A 90cm piece of debris, discovered on a sandbank in the Mozambique Channel and believed to belong to a missing Malaysia Airlines plane, will be fast-tracked to Australia to be examined by aviation experts.
Almost two years to the day since flight MH370 disappeared, the discovery of the debris at the weekend by American lawyer Blaine Gibson has prompted fresh hope of eventually solving one of modern aviation’s greatest mysteries.
Photos released on Thursday by the Australian Transport Safety Bureau show what experts say appears to be a horizontal stabiliser, made of fibreglass composite and aluminium.
The part has the words “NO STEP” printed on it, which is common to aircraft, and was discovered in an area officials say is consistent with predictions from drift modelling undertaken by investigators.
The ATSB confirmed on Thursday that arrangements were being made to ship the part to its laboratories in Canberra.
“Until the actual debris has been examined by government investigators and specialists from the manufacturer, Boeing, we cannot comment on the nature of the debris,” an ATSB spokesperson told AAP.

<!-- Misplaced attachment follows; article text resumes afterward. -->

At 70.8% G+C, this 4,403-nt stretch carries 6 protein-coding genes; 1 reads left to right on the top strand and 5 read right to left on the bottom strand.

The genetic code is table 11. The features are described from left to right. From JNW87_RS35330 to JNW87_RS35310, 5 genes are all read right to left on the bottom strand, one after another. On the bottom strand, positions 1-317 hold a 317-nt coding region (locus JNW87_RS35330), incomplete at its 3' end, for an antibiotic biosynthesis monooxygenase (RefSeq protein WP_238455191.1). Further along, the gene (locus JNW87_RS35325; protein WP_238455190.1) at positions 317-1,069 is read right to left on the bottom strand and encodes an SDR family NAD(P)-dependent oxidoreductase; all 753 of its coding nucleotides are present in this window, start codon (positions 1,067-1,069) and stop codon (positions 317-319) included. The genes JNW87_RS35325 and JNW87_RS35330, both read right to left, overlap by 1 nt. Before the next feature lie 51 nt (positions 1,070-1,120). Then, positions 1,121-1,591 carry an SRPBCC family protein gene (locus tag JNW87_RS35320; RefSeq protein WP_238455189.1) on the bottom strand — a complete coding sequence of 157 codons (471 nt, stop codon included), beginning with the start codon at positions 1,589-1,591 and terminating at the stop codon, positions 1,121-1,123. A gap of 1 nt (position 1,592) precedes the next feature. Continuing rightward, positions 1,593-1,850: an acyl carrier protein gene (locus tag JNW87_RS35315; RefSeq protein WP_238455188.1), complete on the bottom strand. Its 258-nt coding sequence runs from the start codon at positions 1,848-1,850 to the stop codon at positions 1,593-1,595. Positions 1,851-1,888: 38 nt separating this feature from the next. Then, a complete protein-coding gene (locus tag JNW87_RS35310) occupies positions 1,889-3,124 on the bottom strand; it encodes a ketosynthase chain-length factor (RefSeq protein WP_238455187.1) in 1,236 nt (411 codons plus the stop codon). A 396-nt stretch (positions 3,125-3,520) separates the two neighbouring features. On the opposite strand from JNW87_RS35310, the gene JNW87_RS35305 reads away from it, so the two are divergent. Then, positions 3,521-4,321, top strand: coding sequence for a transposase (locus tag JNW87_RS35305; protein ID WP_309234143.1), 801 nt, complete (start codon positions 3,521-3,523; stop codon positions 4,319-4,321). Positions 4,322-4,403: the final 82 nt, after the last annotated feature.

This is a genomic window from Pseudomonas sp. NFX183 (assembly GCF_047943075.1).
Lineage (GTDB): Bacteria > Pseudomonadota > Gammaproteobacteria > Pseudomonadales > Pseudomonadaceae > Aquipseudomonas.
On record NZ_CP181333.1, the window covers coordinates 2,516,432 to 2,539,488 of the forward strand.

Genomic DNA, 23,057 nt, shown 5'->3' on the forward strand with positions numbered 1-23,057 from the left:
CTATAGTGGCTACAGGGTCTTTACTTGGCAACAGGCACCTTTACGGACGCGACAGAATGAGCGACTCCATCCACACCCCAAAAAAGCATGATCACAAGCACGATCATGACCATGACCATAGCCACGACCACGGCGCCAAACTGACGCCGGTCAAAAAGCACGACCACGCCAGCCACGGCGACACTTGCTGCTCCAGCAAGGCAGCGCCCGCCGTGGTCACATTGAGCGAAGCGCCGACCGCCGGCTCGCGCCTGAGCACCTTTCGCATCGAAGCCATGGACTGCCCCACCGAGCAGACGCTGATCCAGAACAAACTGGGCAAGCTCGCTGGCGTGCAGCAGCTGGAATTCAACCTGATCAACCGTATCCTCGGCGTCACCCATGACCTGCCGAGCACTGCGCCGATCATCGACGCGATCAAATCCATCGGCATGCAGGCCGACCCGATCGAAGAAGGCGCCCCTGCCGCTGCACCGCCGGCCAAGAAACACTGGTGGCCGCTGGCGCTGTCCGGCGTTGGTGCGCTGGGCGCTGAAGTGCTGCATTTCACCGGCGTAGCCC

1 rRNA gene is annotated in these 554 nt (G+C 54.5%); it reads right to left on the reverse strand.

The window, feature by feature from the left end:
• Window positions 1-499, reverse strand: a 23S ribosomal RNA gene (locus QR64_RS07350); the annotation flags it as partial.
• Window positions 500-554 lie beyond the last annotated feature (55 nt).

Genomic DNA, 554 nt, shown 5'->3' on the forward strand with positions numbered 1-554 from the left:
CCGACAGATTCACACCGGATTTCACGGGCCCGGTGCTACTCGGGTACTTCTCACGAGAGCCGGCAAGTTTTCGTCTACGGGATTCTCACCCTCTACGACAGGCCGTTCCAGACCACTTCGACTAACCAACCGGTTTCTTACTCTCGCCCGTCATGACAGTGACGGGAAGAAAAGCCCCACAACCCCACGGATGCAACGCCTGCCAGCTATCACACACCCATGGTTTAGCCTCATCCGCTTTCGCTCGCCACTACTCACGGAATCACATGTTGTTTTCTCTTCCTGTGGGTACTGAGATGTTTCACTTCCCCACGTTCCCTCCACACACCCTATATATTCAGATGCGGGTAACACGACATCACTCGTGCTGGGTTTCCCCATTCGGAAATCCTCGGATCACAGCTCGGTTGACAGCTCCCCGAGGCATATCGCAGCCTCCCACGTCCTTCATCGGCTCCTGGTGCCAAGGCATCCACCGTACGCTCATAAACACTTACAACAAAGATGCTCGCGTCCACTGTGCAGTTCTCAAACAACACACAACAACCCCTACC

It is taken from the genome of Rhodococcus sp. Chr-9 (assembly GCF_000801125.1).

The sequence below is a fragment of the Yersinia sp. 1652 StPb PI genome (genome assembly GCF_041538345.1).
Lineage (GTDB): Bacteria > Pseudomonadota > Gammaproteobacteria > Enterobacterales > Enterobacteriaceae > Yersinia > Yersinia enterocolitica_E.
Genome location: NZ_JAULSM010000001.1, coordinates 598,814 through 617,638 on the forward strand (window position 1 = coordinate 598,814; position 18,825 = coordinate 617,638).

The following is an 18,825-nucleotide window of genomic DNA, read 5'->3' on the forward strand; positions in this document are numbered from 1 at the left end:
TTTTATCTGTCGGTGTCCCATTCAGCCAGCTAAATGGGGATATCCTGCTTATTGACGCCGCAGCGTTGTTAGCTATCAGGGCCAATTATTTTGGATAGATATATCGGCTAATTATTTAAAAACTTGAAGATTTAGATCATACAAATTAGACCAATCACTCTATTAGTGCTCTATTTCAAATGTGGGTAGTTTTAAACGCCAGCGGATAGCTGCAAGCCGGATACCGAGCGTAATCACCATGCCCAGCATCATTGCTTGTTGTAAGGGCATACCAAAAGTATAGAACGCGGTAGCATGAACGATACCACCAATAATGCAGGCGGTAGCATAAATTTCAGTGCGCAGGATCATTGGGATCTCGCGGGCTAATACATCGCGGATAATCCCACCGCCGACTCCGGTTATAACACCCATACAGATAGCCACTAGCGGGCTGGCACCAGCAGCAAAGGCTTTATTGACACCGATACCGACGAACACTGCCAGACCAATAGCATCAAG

“Arrangements are being made now, we do not yet have an anticipated date of arrival.”
The Malaysia Airlines Boeing 777 disappeared on March 8, 2014 en route from Kuala Lumpur to Beijing, killing 239 people, including six Australians. It’s believed it crashed somewhere in the southern Indian Ocean, off Western Australia.
The seas have so far yielded just one other piece of evidence – a wing fragment – which was discovered last July on the French Indian Ocean island of Reunion.
Australian Transport Minister Darren Chester said it was “a desperately difficult time for the families” of those killed.
“I can confirm that a piece of metal wreckage has been found on a beach in Mozambique. It’s of interest to us obviously because it’s in the area where we plotted that debris could end up from MH370,” Mr Chester told reporters in Canberra.
The comments came after Malaysian Transport Minister Liow Tiong Lai earlier said there was a “high possibility” the debris was from MH370.
Joao de Abreu, president of Mozambique’s Civil Aviation Institute, said the grey piece of debris was a “composite” material and measured 57 by 90cm.
“It’s still premature and speculative to say that this piece belongs to a Boeing or an Airbus or another plane,” he said.
Image: A supplied image obtained Thursday, March 3, 2016 of a piece of metal, approximately one meter in length, that has been found on a beach in Mozambique. The location of the debris is consistent with drift modelling commissioned by the Australian Transport Safety Bureau (ATSB) and reaffirms the search area for MH370 in the southern Indian Ocean. (AAP Image/ATSB/Blaine Gibson)